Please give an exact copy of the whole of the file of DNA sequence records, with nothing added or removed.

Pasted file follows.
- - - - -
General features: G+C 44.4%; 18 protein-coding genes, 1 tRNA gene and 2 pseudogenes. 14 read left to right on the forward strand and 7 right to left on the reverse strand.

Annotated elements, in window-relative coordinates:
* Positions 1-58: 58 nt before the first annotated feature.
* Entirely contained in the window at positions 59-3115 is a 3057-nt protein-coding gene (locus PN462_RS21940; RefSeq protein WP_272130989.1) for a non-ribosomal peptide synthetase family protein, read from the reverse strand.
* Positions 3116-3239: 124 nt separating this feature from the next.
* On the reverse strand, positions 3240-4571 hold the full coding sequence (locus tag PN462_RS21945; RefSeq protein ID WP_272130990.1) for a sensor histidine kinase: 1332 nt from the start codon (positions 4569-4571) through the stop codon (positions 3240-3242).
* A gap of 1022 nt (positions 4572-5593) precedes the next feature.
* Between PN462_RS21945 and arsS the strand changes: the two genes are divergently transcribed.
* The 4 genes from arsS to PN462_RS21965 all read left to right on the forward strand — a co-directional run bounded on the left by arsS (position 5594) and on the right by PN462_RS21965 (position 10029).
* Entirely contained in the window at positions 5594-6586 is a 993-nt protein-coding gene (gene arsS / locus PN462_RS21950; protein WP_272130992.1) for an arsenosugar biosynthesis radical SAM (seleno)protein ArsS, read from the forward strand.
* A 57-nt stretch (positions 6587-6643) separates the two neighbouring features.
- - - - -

General features: G+C 44.4%; 18 protein-coding genes, 1 tRNA gene and 2 pseudogenes. 14 read left to right on the forward strand and 7 right to left on the reverse strand.

Annotated elements, in window-relative coordinates:
* Positions 1-58: 58 nt before the first annotated feature.
* Entirely contained in the window at positions 59-3115 is a 3057-nt protein-coding gene (locus PN462_RS21940; RefSeq protein WP_272130989.1) for a non-ribosomal peptide synthetase family protein, read from the reverse strand.
* Positions 3116-3239: 124 nt separating this feature from the next.
* On the reverse strand, positions 3240-4571 hold the full coding sequence (locus tag PN462_RS21945; RefSeq protein ID WP_272130990.1) for a sensor histidine kinase: 1332 nt from the start codon (positions 4569-4571) through the stop codon (positions 3240-3242).
* A gap of 1022 nt (positions 4572-5593) precedes the next feature.
* Between PN462_RS21945 and arsS the strand changes: the two genes are divergently transcribed.
* The 4 genes from arsS to PN462_RS21965 all read left to right on the forward strand — a co-directional run bounded on the left by arsS (position 5594) and on the right by PN462_RS21965 (position 10029).
* Entirely contained in the window at positions 5594-6586 is a 993-nt protein-coding gene (gene arsS / locus PN462_RS21950; protein WP_272130992.1) for an arsenosugar biosynthesis radical SAM (seleno)protein ArsS, read from the forward strand.
* A 57-nt stretch (positions 6587-6643) separates the two neighbouring features.